Exposing the Secrets of the Temple: How the Federal Reserve Makes Money Out of Thin Air
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Greider: The events of the financial crisis tore away the mask, destroying the mystique of intimidating, superior expertise that protected the Central Bank from real scrutiny and political discussion. People in the governing elites would blame that on a lazy public that doesn't pay attention, but the truth is that general ignorance was in the design when Congress approved the creation of a central bank in 1913.
They wanted to do that because at the time the country was in very serious political conflict surrounding issues of money, the currency, the banks, the power of the banking system, who had access to credit, and who was denied access.
When the banking system, led by JP Morgan and other famous players, decided that for their own sake they had to create a central bank Washington had to help. It was too big for even JP Morgan. So they design this beast, patterned after the Bank of England, as a semi-secret institution that can decide these large questions in privacy. They were quite deliberately cutting out the public. And it worked. The "money question" gradually disappeared from American politics.
So 60 years later, even though I'm intensely interested in government, I don't know much of anything about this institution. And I wasn't alone, was I? When the Fed started bailing out big banks in such a miserable way, pumping out trillions of dollars, average Americans finally said, "What's that? Why was I not told about this?" And to me, that was quite exciting; exhilarating even.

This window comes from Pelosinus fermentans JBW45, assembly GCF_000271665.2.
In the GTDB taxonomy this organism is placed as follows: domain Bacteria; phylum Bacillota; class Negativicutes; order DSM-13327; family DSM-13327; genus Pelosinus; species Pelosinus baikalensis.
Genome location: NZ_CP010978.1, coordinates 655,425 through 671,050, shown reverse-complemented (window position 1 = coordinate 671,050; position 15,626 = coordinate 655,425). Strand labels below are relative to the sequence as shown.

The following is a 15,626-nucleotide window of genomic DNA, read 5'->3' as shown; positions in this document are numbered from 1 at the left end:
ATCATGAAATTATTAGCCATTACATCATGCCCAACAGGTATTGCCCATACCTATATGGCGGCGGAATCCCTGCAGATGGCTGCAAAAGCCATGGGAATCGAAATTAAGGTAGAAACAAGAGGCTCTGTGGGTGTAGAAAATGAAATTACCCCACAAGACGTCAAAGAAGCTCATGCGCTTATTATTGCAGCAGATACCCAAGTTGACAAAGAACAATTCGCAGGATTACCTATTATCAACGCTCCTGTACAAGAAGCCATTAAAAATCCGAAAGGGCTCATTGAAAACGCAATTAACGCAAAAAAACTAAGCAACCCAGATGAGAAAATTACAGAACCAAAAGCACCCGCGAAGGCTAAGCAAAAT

McNally:Where did that money come from? Who's in charge here?
Greider: I would say the Fed created it, that's what central banks do. What do I mean, "created it"? They type keyboard numbers, the money comes into existence, and ends up at a bank.
I literally think this is the watershed where Ben Bernanke reminds me of the Wizard of Oz, when little Toto pulls back the curtain, and you see Frank Morgan in the control booth frantically turning dials and pulling levers. His voice comes ringing out from the screen, "Silence, the great Oz has spoken," and Dorothy says, "Nonsense, you're only a man pretending to be a wizard." That's what happened at the Fed. To my delight, it offers a moment where we have a chance -- only a chance -- to reopen the question of democracy.
I know quite a lot about the Federal Reserve, I've followed it over 30 years, and I make this provocative argument: democracy could have saved us from this collapse -- which naturally all so-called responsible people deny.
I'm convinced if the Federal Reserve was subjected to the normal give-and-take of politics, with people taking different positions and arguing over the Fed's policy-making -- we wouldn't have had this Wall Street catastrophe. The Fed -- instead of being worshiped -- would have been embattled, and a normal kind of politics would flow from that.
McNally: But more "democratic" or more "transparent" institutions such as Congress haven't done such a good job themselves. Why do you say that the shift from complete mystery to debate and conversation might have saved us?
Greider: I wrote 20 years ago in Secrets of the Temple and I'm writing again now, that the effect of introducing the Central Bank in the terms that our country chose, not only reduced average citizens to ignorant children, but also reduced members of Congress to a similar role -- cranky, powerless children. The Federal Reserve was the father figure, wise, remote and stern. It would make decisions behind closed doors, and wouldn't bother to explain them to the public, because it knew the public wouldn't understand them.